Puerto Viejo is the workhorse line of wines from the Chilean concern, Vina Requingua. Requingua (corner of the winds) also markets three other labels produced from their 1,000 hectare estate in Curico and ancillary properties in Colchagua and Maule. On Thursday the 13th of September, Gail Avera of Lafayette Selections will be here to present three wines from the Puerto Viejo line and three from the higher tier Toro de Piedra line. Since three of the six wines for Thursday are from the Maule (Mow-lay) Valley, that will be our primary subject of discussion here today.
The Chilean wine country is an eight hundred mile strip (32-38 latitude) just north of the middle of the 2,653 mile long strip of a country that Chile is. The Maule Valley, one of the oldest wine regions of Chile, lies three fourths of the way down the eight hundred mile extent. Maule is the most rural and least populated wine region of Chile and for that reason along with its relatively large size, it produces 50% of the better wines that Chile exports. If this is the Languedoc of Chile, its claims to fame are its white wines and Cabernet Sauvignon and ironically, the sparsely populated Maule lies a mere 155 miles from the Chilean capitol, Santiago.
Wine history has been kind to Chile and the Maule Valley. Spanish colonists are believed to have brought European grapevines to Chile as early as the 1550s. Written documentation show French grapevines were delivered to Chile in the 1850s and thereafter. Since the Phylloxera epidemic was about to break in Europe at that time, those exports were fortunate indeed for Chile and the Maule Valley because out of all of the wine regions of the world, Chile (and Argentina) are the only locations never infected by that plague. Because Europe's wine industry was soon to be ruined by the infamous plant louse, European winemakers galore were soon to follow the vines to the new world jumpstarting the industry in Chile and elsewhere.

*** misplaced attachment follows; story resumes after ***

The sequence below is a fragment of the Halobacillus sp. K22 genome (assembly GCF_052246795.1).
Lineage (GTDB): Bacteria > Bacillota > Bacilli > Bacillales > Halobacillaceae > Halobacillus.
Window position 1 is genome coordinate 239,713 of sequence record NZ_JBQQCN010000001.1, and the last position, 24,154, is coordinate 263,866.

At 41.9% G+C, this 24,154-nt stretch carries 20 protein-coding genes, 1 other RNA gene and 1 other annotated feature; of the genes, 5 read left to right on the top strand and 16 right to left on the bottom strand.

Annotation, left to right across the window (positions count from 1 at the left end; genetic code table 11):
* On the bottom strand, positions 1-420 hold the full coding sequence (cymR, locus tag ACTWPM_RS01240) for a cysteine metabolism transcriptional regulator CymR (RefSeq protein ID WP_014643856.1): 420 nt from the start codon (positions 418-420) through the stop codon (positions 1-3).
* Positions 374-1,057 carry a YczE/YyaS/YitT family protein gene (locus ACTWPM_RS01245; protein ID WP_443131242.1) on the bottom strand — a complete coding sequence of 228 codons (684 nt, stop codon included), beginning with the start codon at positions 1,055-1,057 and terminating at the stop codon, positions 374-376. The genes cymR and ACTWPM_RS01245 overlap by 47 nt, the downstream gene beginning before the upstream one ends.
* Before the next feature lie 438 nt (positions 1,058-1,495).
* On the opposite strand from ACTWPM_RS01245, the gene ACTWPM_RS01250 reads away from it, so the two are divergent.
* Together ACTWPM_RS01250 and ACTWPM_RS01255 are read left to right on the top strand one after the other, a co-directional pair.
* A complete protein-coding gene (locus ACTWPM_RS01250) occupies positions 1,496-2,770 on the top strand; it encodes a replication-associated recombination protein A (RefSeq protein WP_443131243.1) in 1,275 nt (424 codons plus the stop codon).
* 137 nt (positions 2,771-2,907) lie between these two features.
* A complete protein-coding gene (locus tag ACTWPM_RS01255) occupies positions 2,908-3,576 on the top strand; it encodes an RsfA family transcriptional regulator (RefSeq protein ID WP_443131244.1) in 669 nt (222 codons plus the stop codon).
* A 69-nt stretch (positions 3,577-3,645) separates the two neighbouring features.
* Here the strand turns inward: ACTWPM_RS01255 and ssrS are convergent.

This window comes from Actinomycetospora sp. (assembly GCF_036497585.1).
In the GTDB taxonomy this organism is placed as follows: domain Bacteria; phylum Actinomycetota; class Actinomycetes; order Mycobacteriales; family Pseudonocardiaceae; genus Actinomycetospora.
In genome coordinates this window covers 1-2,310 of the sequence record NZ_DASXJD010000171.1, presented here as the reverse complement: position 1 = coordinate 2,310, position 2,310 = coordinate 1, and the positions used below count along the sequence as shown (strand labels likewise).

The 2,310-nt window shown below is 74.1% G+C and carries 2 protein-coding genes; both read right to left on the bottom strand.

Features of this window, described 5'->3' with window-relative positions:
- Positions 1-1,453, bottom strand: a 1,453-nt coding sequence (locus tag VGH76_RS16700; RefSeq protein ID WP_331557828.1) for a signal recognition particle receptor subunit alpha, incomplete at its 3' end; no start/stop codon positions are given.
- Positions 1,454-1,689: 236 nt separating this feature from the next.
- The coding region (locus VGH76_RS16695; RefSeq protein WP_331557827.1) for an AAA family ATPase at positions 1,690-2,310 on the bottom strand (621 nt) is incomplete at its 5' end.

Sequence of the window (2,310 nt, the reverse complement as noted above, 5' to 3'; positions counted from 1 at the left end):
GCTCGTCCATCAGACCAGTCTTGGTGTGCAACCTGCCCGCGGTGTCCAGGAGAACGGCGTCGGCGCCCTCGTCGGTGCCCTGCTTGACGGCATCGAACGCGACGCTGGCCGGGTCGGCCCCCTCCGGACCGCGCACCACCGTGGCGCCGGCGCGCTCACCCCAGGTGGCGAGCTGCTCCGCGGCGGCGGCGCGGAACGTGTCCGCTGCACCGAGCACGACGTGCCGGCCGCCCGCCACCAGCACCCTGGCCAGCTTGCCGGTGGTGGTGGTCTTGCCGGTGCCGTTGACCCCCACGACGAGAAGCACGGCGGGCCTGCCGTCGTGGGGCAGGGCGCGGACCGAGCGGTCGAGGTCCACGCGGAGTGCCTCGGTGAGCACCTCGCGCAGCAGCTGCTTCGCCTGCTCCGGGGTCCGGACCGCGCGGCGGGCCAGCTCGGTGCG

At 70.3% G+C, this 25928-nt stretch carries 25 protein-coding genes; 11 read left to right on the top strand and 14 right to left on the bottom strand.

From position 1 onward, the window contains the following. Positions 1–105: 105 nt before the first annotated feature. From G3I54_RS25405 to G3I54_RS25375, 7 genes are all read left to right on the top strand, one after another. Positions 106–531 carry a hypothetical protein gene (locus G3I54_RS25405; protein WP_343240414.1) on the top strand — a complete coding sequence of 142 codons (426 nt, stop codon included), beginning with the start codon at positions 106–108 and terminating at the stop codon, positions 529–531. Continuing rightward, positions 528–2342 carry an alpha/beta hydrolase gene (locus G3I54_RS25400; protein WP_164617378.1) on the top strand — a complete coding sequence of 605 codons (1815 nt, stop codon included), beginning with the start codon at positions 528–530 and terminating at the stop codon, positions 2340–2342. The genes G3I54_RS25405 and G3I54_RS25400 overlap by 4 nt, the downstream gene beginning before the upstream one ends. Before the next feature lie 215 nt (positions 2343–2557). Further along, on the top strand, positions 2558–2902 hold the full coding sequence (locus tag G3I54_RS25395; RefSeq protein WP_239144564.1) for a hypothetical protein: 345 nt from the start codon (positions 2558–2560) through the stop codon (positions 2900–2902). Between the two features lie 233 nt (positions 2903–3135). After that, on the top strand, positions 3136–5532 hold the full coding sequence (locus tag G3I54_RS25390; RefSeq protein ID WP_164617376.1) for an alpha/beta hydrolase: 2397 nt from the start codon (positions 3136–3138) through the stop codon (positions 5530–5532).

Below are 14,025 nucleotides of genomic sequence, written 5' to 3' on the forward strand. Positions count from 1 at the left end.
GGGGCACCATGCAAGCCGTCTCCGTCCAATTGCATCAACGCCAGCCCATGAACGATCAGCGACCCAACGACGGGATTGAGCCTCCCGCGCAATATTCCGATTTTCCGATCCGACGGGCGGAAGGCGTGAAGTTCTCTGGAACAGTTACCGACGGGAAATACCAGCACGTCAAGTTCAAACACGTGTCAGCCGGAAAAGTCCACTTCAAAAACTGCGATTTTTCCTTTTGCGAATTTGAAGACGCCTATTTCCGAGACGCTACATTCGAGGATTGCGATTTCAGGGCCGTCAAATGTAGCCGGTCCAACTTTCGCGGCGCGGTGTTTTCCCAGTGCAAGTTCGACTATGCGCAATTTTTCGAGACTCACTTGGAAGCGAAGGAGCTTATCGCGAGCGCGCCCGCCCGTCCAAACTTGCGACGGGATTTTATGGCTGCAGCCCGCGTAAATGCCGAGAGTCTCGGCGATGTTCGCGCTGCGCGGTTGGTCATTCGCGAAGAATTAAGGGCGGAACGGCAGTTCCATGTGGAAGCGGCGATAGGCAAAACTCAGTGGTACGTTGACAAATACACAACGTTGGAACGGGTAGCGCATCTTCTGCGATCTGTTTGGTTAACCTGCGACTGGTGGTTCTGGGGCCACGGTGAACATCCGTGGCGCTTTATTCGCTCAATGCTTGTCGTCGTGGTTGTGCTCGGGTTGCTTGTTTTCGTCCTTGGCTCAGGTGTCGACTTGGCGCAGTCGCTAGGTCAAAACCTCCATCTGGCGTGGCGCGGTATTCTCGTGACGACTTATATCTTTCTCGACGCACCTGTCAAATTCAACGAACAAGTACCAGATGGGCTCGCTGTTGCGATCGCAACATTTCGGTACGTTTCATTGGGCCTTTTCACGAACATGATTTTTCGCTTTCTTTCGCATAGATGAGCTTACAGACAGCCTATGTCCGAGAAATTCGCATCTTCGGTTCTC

The Maule Valley discovered by early wine making pioneers featured the same Mediterranean climate with diurnal temperature shifts that European winemakers love. Alluvial soils of clay and sand and rivers like the Maule, Colchagua, and Curico, all running westward from the Andes, would be ideal to plan around with that Chilean countryside actually being a 6000 meter elevated plateau as compared to the 800 meters at the coastal plain.
This kind of geology is not without its drawbacks however. All of Chile is seismically active with Maule being especially so. Every twenty to thirty years it experiences a major earthquake with the most recent occurring on February 27th of 2010. That magnitude 8.8 event, the sixth largest ever recorded, centered just off the coast of Maule and killed an estimated 525 people in resort towns on the coast. Two of the wines we are tasting Thursday night would have been is huge ageing barrels at that time. Two of those barrels at Requingua did not survive that earthquake. Please join us for the tasting.